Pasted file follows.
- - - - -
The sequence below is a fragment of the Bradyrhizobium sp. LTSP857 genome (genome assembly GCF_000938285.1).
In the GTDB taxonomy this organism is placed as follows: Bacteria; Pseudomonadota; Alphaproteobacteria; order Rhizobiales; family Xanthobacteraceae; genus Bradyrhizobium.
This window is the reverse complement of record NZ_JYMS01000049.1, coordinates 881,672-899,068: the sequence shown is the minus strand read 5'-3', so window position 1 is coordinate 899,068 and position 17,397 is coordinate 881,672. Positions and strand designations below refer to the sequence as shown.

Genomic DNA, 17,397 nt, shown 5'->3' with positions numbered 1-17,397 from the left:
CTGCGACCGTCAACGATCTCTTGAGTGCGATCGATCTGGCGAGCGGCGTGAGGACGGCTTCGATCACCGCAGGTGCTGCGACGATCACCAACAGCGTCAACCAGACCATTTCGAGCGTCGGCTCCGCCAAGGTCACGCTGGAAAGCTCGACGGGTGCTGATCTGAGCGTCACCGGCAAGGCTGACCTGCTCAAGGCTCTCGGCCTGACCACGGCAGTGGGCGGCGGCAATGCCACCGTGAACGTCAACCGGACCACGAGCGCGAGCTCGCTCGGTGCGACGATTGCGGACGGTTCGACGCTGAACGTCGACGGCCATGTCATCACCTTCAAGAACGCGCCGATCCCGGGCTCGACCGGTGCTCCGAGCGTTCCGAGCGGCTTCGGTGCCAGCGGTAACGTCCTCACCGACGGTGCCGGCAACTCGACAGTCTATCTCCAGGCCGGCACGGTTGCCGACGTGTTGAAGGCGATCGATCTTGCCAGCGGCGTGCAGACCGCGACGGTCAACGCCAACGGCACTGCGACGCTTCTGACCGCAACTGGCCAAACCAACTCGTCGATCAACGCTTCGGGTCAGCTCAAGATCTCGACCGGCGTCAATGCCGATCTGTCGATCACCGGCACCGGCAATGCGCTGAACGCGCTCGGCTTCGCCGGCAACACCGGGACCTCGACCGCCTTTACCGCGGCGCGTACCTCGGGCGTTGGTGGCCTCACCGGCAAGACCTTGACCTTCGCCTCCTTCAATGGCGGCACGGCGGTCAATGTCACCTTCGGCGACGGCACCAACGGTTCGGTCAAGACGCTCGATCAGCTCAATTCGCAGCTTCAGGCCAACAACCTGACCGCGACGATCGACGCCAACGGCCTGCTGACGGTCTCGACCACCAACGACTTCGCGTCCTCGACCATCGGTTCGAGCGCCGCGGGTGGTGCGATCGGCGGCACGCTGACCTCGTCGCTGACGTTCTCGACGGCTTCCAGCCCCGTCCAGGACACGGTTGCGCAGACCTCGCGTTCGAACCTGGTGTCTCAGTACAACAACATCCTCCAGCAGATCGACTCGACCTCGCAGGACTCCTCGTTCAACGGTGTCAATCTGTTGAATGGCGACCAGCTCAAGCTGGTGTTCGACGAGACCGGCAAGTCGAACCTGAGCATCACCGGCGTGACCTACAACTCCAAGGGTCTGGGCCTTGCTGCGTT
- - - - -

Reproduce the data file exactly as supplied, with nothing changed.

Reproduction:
The sequence below is a fragment of the Bradyrhizobium sp. LTSP857 genome (genome assembly GCF_000938285.1).
In the GTDB taxonomy this organism is placed as follows: Bacteria; Pseudomonadota; Alphaproteobacteria; order Rhizobiales; family Xanthobacteraceae; genus Bradyrhizobium.
This window is the reverse complement of record NZ_JYMS01000049.1, coordinates 881,672-899,068: the sequence shown is the minus strand read 5'-3', so window position 1 is coordinate 899,068 and position 17,397 is coordinate 881,672. Positions and strand designations below refer to the sequence as shown.

Genomic DNA, 17,397 nt, shown 5'->3' with positions numbered 1-17,397 from the left:
CTGCGACCGTCAACGATCTCTTGAGTGCGATCGATCTGGCGAGCGGCGTGAGGACGGCTTCGATCACCGCAGGTGCTGCGACGATCACCAACAGCGTCAACCAGACCATTTCGAGCGTCGGCTCCGCCAAGGTCACGCTGGAAAGCTCGACGGGTGCTGATCTGAGCGTCACCGGCAAGGCTGACCTGCTCAAGGCTCTCGGCCTGACCACGGCAGTGGGCGGCGGCAATGCCACCGTGAACGTCAACCGGACCACGAGCGCGAGCTCGCTCGGTGCGACGATTGCGGACGGTTCGACGCTGAACGTCGACGGCCATGTCATCACCTTCAAGAACGCGCCGATCCCGGGCTCGACCGGTGCTCCGAGCGTTCCGAGCGGCTTCGGTGCCAGCGGTAACGTCCTCACCGACGGTGCCGGCAACTCGACAGTCTATCTCCAGGCCGGCACGGTTGCCGACGTGTTGAAGGCGATCGATCTTGCCAGCGGCGTGCAGACCGCGACGGTCAACGCCAACGGCACTGCGACGCTTCTGACCGCAACTGGCCAAACCAACTCGTCGATCAACGCTTCGGGTCAGCTCAAGATCTCGACCGGCGTCAATGCCGATCTGTCGATCACCGGCACCGGCAATGCGCTGAACGCGCTCGGCTTCGCCGGCAACACCGGGACCTCGACCGCCTTTACCGCGGCGCGTACCTCGGGCGTTGGTGGCCTCACCGGCAAGACCTTGACCTTCGCCTCCTTCAATGGCGGCACGGCGGTCAATGTCACCTTCGGCGACGGCACCAACGGTTCGGTCAAGACGCTCGATCAGCTCAATTCGCAGCTTCAGGCCAACAACCTGACCGCGACGATCGACGCCAACGGCCTGCTGACGGTCTCGACCACCAACGACTTCGCGTCCTCGACCATCGGTTCGAGCGCCGCGGGTGGTGCGATCGGCGGCACGCTGACCTCGTCGCTGACGTTCTCGACGGCTTCCAGCCCCGTCCAGGACACGGTTGCGCAGACCTCGCGTTCGAACCTGGTGTCTCAGTACAACAACATCCTCCAGCAGATCGACTCGACCTCGCAGGACTCCTCGTTCAACGGTGTCAATCTGTTGAATGGCGACCAGCTCAAGCTGGTGTTCGACGAGACCGGCAAGTCGAACCTGAGCATCACCGGCGTGACCTACAACTCCAAGGGTCTGGGCCTTGCTGCGTT